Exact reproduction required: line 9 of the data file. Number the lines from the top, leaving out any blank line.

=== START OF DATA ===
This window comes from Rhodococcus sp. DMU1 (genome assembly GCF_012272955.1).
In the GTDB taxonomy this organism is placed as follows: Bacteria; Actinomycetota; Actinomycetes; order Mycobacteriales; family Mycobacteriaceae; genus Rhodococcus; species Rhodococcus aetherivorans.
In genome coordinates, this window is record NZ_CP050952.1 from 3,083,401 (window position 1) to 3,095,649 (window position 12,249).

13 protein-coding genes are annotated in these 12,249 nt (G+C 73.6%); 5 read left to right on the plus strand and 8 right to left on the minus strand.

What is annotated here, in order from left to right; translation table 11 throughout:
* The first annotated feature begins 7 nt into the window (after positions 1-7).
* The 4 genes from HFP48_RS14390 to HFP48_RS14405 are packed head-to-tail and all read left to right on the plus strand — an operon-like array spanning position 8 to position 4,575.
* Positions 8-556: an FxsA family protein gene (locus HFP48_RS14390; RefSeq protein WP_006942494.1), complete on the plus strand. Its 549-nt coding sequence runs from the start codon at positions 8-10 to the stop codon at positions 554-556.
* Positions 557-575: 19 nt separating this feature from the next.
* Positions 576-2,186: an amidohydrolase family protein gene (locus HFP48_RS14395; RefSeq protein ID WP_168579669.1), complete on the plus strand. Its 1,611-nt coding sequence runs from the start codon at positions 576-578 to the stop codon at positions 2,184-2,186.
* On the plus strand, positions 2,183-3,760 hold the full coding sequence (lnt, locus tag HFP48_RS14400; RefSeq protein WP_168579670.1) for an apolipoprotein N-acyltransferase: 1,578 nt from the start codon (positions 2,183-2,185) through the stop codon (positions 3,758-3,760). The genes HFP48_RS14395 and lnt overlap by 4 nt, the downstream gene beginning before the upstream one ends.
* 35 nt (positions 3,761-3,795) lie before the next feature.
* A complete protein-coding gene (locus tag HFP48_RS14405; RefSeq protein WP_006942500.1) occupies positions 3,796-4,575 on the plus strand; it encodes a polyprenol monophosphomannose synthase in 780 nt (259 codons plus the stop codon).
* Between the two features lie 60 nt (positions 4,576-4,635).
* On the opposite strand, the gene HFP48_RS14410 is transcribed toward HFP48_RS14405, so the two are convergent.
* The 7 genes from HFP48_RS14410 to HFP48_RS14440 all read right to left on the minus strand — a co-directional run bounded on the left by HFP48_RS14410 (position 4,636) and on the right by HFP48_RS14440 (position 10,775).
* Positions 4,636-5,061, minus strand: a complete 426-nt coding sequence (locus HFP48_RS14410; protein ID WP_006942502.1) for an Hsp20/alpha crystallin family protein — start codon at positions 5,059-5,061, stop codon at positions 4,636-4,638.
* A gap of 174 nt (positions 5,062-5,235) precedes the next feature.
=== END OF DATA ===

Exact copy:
* Positions 557-575: 19 nt separating this feature from the next.